He writes up God Krishna as a playboy. Compares a sacred ritual―where the god is given a symbolic bath―to a foot scrub at a seven-star spa. To him, Shiva’s celebrity was affected by his “exceptional luck with branding.”
That’s NYT’s Holland Cotter writing about about “Vishnu: Hinduism’s Blue-skinned Savior,” an exhibition currently running at the Brooklyn Museum, Brooklyn, NY.
An incredibly simplified, yet factually correct interpretation of Hindu iconography and symbolism in the visual arts, and to some extent, of Hindu thought. It might throw some in a fit of fury, young and old―annotating from recent research or quoting verses from scriptures, interspersed with cusses―a visual I can imagine and erase at will, sitting here in Houston.
In his article, Cotter walks us through the museum galleries, and back. “Hindu sculptures are no ordinary things” writes Cotter. “They’re cosmic implosions, concentrations of spiritual energy so dense as to turn physics inside out. They funnel light from other universes into our mundane world. And they do so consciously, with intent.”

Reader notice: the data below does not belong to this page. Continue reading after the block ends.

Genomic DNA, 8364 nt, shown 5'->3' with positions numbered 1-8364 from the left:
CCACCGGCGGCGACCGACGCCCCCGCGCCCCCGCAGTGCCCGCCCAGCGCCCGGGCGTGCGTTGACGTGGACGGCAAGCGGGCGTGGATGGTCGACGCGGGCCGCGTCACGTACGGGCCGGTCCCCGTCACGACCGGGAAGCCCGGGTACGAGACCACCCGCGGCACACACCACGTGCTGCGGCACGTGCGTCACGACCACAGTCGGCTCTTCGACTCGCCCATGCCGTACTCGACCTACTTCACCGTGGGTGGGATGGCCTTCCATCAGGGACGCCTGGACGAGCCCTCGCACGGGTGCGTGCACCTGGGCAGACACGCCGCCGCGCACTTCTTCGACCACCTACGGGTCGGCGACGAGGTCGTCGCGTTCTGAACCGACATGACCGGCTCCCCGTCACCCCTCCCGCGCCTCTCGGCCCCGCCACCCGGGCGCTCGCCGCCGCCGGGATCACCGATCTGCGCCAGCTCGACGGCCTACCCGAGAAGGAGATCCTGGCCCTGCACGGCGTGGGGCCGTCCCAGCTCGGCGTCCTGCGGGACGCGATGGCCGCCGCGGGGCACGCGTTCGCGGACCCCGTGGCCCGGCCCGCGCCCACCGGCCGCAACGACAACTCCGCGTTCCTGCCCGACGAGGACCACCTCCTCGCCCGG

Cotter goes on to emphasize how the depictions of the gods are every bit like us. He says, “They’re moody. They’re conflicted. They fall in and out of love. They act generous, then are withholding. They preach peace but are usually armed to the teeth. They embark on big feel-good social projects, like creating the world, then have doubts, regrets, urges to trash their work and start again.”
Later on in the article, he launches into an intense, full-bodied description of the Holy Trinity complete with message and meaning. Holland Cotter, has studied Sanskrit and taught Indian and Islamic art during his M. Phil at Columbia University, has been a staff art critic at The New York Times since 1998. Read on:
“Vishnu: Hinduism’s Blue-Skinned Savior” runs through Oct. 2 at the Brooklyn Museum, 200 Eastern Parkway, at Prospect Park; (718) 638-5000, brooklynmuseum.org. The exhibition has been curated by Joan Cummins, Lisa and Bernard Selz Curator of Asian Art at the museum.